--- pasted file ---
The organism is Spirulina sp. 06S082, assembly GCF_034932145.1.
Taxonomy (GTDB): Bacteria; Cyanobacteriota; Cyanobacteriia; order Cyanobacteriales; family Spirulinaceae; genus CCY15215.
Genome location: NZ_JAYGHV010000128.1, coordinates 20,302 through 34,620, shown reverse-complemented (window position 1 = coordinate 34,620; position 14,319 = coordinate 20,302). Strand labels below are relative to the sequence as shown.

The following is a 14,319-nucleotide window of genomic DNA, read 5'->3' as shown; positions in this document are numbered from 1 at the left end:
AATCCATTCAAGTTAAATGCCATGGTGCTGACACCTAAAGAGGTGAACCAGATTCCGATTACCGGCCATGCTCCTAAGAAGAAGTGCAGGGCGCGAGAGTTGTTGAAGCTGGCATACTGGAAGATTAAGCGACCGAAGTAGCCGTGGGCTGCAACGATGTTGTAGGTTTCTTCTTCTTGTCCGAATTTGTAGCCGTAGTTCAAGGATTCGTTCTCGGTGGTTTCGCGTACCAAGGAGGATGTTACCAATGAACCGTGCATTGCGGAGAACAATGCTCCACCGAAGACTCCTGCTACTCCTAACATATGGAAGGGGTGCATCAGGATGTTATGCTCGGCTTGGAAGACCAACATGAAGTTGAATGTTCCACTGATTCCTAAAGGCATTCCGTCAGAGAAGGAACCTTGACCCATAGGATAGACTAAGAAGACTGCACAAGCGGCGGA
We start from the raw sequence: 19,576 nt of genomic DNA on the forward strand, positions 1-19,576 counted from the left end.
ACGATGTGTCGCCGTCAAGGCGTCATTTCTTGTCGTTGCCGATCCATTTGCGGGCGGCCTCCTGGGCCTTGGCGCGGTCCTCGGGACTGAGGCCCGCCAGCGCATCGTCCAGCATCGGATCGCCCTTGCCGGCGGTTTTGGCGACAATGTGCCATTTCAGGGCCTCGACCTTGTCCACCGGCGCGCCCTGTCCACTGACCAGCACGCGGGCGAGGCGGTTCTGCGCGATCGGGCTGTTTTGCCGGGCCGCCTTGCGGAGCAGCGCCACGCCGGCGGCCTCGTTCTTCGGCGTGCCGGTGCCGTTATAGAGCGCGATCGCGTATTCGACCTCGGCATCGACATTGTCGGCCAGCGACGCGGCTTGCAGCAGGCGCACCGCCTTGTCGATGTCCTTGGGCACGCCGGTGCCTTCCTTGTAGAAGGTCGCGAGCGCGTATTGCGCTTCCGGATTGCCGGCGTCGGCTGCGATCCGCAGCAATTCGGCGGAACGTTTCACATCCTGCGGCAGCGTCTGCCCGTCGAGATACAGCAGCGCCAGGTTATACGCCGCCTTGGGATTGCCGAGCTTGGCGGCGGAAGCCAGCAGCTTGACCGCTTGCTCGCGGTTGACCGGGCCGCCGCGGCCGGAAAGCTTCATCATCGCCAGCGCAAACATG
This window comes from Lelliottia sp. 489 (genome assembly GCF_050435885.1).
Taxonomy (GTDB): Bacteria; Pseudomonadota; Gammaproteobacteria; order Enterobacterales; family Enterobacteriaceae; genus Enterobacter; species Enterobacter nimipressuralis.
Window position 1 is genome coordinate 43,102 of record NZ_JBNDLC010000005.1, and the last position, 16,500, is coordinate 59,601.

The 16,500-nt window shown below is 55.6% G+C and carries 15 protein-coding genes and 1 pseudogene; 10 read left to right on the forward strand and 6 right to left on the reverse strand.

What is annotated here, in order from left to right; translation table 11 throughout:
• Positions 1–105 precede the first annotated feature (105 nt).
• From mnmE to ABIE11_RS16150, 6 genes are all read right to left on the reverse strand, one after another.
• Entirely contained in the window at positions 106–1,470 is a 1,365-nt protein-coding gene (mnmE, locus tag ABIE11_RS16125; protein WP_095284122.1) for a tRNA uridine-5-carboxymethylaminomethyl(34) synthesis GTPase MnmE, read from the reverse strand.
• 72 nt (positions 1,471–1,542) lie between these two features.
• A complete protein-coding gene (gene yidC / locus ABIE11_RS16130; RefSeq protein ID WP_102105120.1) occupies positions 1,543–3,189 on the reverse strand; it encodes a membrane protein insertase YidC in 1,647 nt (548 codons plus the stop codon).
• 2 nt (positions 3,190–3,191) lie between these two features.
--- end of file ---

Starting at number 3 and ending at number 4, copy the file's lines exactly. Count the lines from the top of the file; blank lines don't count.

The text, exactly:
Genome location: NZ_JAYGHV010000128.1, coordinates 20,302 through 34,620, shown reverse-complemented (window position 1 = coordinate 34,620; position 14,319 = coordinate 20,302). Strand labels below are relative to the sequence as shown.

The following is a 14,319-nucleotide window of genomic DNA, read 5'->3' as shown; positions in this document are numbered from 1 at the left end: